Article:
SWIMMING—The U.S. defeated Great Britain 92-68 in an international meet in London as CATIE BALL of Jacksonville, Fla. recorded her third and fourth world records (2:46.9 in the 220-yard breast-stroke and 1:17 in the 110-yard), DEBBIE MEYER of Sacramento, Calif. set her fourth (9:44.1 in the 880-yard freestyle) and MARK SPITZ of Santa Clara, Calif. his second (0:56.3 in the 110-yard butterfly). A world mark was also set by the women's 440-yard medley relay team of Miss Ball, Pokey Watson, Ellie Daniel and Jane Barkman with a clocking of 4:37.4.
Australian Distance Swimmer LINDA McGILL, 21, clipped a whopping 24 minutes off Briton Elaine Gray's 3-month-old women's record for an English Channel crossing when she swam the 21-mile distance from Cap Gris-Nez, France to Dover, England in 9:59:57.
TENNIS—INDIA swept to a 4-1 victory over Japan in the Eastern Zone Davis Cup finals as Premjit Lal took both his singles matches and teamed with Ramanathan Krishnan to win the doubles.
MILEPOSTS—ANNOUNCED: By JOHNNY BACH, 43, his retirement at the end of the 1967-68 season as head basketball coach at Fordham University to devote full time to his job as athletic director. Bach, while compiling a won-lost record of 244-178 in 17 seasons and a winning percentage of .565, led the Rams to two NCAA championship tournaments and five NIT playoffs. He will be succeeded by his assistant, ED CONLIN, 35, the highest scorer in Fordham's basketball history (1,886 points) who played four seasons under Bach beginning in 1951.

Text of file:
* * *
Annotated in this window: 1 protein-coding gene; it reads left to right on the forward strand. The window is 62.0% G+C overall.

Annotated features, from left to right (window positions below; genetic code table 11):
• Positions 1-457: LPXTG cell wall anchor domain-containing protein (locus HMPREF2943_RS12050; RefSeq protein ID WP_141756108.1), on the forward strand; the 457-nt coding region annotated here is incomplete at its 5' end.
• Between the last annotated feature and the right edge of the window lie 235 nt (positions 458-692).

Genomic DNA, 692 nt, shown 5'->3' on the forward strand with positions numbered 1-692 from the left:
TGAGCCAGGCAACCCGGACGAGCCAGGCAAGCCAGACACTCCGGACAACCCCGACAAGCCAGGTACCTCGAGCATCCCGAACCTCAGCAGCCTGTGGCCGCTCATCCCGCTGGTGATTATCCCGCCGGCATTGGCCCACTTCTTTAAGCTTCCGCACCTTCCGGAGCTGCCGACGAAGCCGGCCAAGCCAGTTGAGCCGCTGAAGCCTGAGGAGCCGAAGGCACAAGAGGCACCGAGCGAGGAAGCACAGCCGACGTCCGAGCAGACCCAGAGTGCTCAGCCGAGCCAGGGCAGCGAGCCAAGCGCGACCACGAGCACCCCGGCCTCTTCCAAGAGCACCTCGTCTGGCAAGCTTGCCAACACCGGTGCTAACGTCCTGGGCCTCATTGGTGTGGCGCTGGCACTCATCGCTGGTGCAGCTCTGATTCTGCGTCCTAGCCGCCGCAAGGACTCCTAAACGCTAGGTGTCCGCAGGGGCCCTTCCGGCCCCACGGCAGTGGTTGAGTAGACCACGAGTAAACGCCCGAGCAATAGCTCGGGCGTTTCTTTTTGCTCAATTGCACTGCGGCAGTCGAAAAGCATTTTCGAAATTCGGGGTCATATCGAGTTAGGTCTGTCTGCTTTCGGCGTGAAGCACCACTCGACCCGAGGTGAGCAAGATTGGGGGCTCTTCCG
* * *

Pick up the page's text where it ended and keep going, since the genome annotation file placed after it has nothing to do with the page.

AWARDED: To PAUL BROWN, the former Ohio State and Cleveland Brown football coach, and his 11 associates, the Cincinnati franchise in the AFL, to begin play in the 1968 season.
FIRED: As manager of the Atlanta Braves, BILLY HITCHCOCK, 51, after leading the club to its worst season (seventh place) in 14 years. Also out was Joe Adcock of the Cleveland Indians, whose team finished eighth. His replacement will be Alvin Dark, recently given the heave by Kansas City.
DIED: IVAN ERDOS, 43, one of the top-ranked international bridge players; of a heart attack, in Carlsbad, Calif. Erdos represented North America in the 1965 World Championships, took the National Men's Team title twice (1959 and 1964) and. with Tobias Stone, won the $28,500 First International Rubber Bridge Tournament—the richest in the history of the game—in 1966.